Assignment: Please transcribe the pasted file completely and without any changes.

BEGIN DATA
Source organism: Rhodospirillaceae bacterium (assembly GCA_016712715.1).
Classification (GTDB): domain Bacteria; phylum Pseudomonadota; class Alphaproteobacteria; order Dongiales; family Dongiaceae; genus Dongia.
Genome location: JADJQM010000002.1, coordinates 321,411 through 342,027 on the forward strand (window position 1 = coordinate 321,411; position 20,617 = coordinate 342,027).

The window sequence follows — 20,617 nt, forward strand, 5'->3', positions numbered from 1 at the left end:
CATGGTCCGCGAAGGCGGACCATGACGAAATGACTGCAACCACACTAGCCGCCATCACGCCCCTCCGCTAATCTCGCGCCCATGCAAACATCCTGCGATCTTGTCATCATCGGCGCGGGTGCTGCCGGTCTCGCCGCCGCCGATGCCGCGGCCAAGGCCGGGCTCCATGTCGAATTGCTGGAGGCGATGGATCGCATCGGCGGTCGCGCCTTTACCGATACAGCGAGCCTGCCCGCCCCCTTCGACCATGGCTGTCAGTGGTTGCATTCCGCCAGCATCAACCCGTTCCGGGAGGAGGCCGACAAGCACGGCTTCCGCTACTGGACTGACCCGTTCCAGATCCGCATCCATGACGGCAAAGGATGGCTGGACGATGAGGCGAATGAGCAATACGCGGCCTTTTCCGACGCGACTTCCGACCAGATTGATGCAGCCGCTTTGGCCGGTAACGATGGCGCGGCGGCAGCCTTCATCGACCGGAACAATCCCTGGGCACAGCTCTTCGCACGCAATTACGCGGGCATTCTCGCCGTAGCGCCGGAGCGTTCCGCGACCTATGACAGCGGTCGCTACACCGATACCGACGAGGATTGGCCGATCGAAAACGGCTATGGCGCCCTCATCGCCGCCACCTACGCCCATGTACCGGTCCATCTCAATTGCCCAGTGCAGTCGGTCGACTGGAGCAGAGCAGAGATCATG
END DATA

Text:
Source organism: Rhodospirillaceae bacterium (assembly GCA_016712715.1).
Classification (GTDB): domain Bacteria; phylum Pseudomonadota; class Alphaproteobacteria; order Dongiales; family Dongiaceae; genus Dongia.
Genome location: JADJQM010000002.1, coordinates 321,411 through 342,027 on the forward strand (window position 1 = coordinate 321,411; position 20,617 = coordinate 342,027).

The window sequence follows — 20,617 nt, forward strand, 5'->3', positions numbered from 1 at the left end:
CATGGTCCGCGAAGGCGGACCATGACGAAATGACTGCAACCACACTAGCCGCCATCACGCCCCTCCGCTAATCTCGCGCCCATGCAAACATCCTGCGATCTTGTCATCATCGGCGCGGGTGCTGCCGGTCTCGCCGCCGCCGATGCCGCGGCCAAGGCCGGGCTCCATGTCGAATTGCTGGAGGCGATGGATCGCATCGGCGGTCGCGCCTTTACCGATACAGCGAGCCTGCCCGCCCCCTTCGACCATGGCTGTCAGTGGTTGCATTCCGCCAGCATCAACCCGTTCCGGGAGGAGGCCGACAAGCACGGCTTCCGCTACTGGACTGACCCGTTCCAGATCCGCATCCATGACGGCAAAGGATGGCTGGACGATGAGGCGAATGAGCAATACGCGGCCTTTTCCGACGCGACTTCCGACCAGATTGATGCAGCCGCTTTGGCCGGTAACGATGGCGCGGCGGCAGCCTTCATCGACCGGAACAATCCCTGGGCACAGCTCTTCGCACGCAATTACGCGGGCATTCTCGCCGTAGCGCCGGAGCGTTCCGCGACCTATGACAGCGGTCGCTACACCGATACCGACGAGGATTGGCCGATCGAAAACGGCTATGGCGCCCTCATCGCCGCCACCTACGCCCATGTACCGGTCCATCTCAATTGCCCAGTGCAGTCGGTCGACTGGAGCAGAGCAGAGATCATG